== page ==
In the face of lower than expected growth, pressure is building on the Chancellor George Osborne, to bring forward strategies that will boost employment and growth in the short term. Will Tanner argues that poorly targeted strategies like support for small and medium-sized enterprises, increased infrastructure spending, and support for new mortgages are actually more likely to make things worse. Instead, the Chancellor must hold firm, and ensure greater consistency in the government’s economic policies.
In a week’s time, the Office for Budget Responsibility will present its latest forecasts for economic growth alongside the Chancellor’s Autumn Statement. The OBR will almost certainly revise down its central forecast for growth over this Parliament, throwing into doubt the Government’s deficit reduction targets. Yet whatever the predictions, George Osborne must resist the ten point plans and shopping lists of initiatives to “fix” the economy in the face of weaker-than-expected growth.
Instead, as Reform’s new report argues, the Chancellor must hold his nerve. All of the evidence shows that fiscal crises originating from financial crises are protracted and severe. The levels of debt in the economy prior to the recession had reached unsustainable proportions, with household debt reaching 169 per cent of household income in 2008, up from 112 per cent in 2000, as shown in Figure 1. The UK must therefore go through a painful but necessary period of deleveraging. And even under the best economic scenario, the programme of austerity should always have been a ten-year project, the first Parliamentary term reducing the deficit, the second consolidating the gains.
Figure 1 – UK household debt as a proportion of household income, 2000 – 2008
Yet the voices calling on the Chancellor to “do something” would have him believe that short-term initiatives can instantaneously revive the UK’s economic fortunes. In fact, they are likely to make things worse. As Gordon Brown’s time as Chancellor demonstrated, micro changes to tax and regulation actually undermine investor confidence and damage productivity.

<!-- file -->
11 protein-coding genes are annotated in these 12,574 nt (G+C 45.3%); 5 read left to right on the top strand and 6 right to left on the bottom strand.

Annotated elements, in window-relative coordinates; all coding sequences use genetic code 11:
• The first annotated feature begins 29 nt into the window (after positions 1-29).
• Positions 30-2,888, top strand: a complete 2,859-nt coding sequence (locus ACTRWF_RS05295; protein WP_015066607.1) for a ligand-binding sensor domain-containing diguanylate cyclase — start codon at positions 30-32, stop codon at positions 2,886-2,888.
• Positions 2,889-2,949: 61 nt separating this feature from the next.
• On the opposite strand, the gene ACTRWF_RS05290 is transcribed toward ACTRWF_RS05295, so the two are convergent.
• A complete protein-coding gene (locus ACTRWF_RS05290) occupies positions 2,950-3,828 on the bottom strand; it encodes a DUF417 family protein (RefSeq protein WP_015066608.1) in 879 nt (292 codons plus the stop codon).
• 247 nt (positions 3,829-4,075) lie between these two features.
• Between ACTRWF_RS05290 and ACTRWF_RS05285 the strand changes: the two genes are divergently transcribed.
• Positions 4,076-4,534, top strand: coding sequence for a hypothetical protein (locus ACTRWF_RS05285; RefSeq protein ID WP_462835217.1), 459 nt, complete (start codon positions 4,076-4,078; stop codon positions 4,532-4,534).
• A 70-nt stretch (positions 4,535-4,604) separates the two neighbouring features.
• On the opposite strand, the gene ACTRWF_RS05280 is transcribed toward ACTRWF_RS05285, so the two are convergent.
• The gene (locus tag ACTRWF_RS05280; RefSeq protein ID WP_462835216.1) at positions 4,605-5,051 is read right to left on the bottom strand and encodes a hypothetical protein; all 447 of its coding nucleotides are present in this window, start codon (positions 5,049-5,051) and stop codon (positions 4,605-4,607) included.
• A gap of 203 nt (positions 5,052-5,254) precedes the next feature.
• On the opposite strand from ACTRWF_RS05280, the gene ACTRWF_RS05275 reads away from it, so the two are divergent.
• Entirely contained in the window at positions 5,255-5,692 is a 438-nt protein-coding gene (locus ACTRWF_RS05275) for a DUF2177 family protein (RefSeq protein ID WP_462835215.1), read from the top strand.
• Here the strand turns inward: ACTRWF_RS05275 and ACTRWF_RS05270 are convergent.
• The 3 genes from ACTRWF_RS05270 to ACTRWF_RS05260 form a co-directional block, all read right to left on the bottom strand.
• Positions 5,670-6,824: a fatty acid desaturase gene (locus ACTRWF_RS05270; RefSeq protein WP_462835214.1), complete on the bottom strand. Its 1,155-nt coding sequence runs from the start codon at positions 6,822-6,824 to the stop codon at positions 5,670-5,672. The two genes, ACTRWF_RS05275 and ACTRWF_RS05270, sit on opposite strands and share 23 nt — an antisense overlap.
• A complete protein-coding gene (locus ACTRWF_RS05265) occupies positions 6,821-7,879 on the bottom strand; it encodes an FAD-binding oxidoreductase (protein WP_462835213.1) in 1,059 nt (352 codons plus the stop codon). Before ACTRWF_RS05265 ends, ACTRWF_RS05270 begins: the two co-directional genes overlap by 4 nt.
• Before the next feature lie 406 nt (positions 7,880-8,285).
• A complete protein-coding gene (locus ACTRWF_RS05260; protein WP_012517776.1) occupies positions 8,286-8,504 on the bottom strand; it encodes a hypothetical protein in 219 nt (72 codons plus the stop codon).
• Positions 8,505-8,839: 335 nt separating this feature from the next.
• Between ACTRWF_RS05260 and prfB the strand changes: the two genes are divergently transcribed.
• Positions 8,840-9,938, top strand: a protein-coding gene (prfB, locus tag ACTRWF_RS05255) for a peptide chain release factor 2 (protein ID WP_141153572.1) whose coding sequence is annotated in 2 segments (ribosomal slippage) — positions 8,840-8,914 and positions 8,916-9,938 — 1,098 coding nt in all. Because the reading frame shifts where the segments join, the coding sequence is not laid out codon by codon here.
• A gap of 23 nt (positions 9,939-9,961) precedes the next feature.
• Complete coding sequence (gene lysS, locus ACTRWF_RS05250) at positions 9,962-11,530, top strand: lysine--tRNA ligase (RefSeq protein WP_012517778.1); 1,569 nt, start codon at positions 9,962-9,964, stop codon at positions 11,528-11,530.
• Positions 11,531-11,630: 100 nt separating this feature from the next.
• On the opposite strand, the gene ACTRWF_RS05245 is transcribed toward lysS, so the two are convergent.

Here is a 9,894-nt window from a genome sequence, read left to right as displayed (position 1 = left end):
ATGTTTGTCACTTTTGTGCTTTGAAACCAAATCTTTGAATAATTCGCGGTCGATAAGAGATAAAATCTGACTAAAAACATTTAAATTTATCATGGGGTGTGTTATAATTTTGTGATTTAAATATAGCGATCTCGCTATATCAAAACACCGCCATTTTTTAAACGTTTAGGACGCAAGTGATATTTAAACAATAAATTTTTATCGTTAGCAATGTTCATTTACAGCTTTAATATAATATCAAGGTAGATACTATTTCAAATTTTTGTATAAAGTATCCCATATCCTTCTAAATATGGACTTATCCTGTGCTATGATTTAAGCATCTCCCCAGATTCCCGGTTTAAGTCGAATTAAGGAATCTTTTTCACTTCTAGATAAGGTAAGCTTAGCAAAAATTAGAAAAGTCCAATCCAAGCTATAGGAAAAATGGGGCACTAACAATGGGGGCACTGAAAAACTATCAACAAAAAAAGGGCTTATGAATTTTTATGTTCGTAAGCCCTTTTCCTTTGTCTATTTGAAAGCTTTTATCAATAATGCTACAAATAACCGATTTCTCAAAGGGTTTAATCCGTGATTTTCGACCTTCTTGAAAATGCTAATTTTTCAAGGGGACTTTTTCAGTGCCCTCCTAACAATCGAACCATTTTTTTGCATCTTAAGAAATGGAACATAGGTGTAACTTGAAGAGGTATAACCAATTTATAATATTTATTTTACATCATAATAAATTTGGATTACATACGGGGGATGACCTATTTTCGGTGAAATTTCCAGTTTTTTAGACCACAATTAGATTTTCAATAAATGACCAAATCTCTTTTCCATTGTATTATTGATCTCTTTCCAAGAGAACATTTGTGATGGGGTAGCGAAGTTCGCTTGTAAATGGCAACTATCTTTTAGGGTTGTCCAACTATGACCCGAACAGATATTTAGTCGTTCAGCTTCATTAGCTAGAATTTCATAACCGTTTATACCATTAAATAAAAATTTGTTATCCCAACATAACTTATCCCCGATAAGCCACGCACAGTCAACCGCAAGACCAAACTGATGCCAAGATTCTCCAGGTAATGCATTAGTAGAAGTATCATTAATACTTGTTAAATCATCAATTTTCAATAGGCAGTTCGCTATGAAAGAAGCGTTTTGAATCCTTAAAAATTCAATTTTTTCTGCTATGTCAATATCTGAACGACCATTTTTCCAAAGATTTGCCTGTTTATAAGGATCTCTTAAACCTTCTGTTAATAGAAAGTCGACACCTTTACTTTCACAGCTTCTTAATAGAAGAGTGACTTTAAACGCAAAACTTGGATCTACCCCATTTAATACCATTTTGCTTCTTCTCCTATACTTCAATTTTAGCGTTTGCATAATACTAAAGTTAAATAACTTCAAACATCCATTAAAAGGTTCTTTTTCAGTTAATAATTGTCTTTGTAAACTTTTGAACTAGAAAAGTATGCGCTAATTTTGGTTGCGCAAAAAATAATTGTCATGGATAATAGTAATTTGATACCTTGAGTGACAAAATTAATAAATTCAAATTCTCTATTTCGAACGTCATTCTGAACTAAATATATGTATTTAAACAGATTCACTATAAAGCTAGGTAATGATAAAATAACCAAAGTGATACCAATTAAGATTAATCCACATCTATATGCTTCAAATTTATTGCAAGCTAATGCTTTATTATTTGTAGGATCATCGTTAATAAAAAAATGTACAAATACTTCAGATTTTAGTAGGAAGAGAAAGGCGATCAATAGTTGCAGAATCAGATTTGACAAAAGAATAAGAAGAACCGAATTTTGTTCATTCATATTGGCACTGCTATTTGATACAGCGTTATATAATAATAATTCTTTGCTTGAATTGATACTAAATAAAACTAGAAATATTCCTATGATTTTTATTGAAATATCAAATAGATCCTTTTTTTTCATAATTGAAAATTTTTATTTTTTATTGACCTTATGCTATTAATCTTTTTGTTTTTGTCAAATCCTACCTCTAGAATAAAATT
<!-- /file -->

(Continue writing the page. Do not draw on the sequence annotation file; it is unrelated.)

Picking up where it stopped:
Take, for instance, proposals to target policies to support small and medium-sized enterprises (SMEs). While SMEs comprise 99.9 per cent of businesses in the UK, they are not the main breadwinner of the economy. In fact, as Figure 2 below demonstrates, SMEs contribute proportionally far less to employment, turnover and taxation. As such, business policy should not be targeted according to firm size but aim to improve the environment for all firms.
Figure 2 – The contribution of SMEs to the UK economy
The same is true of those urging the Government to bring forward infrastructure spending to create jobs. The days of building infrastructure with high volumes of manpower with picks and shovels are long gone. Modern infrastructure projects, including green infrastructure, are capital intensive and largely employ skilled labour. They are therefore unlikely to have the immediate effect on the unemployment queue that many claim, and are equally unlikely to be situated where jobs are needed most. Shifting forward infrastructure spending also increases the risk of the wrong project being pursued. Nothing illustrates this more than Monday’s launch of the Get Britain Building Fund, which threatens to repeat the mistakes of encouraging sub-prime loans and developments that nobody wants.
The most important factor for growth is consistency. For this reason, the Government should focus on ironing out the existing inconsistencies in its current policies, rather than creating more. The Government’s ambition to show that the UK is open for business is inconsistent with its restriction of skilled migration and intransigence on labour market and health and safety reform. The recognition that private funds will be needed to finance infrastructure projects is undermined by windfall taxes on North Sea Oil producers and a PFI rebate. Similarly, asking banks to lend more to business is counterintuitive while simultaneously imposing higher capital ratios and restricting risk. The list could go on.
If the Government delivers on consistency, then business confidence, and with it economic credibility and growth, will follow in the medium term. Next week’s Autumn Statement must recognise that what matters most for growth is not the immediate horizon but the long-term potential of the economy. Mistakes made over the last decade mean that the UK now needs to go through a period of low growth and belt-tightening. Yet by playing its cards right, and holding firm in the face of short-term pain, the UK could create a stronger and fairer economy.
Download Reform’s new report, The long game: Increasing UK economic growth.
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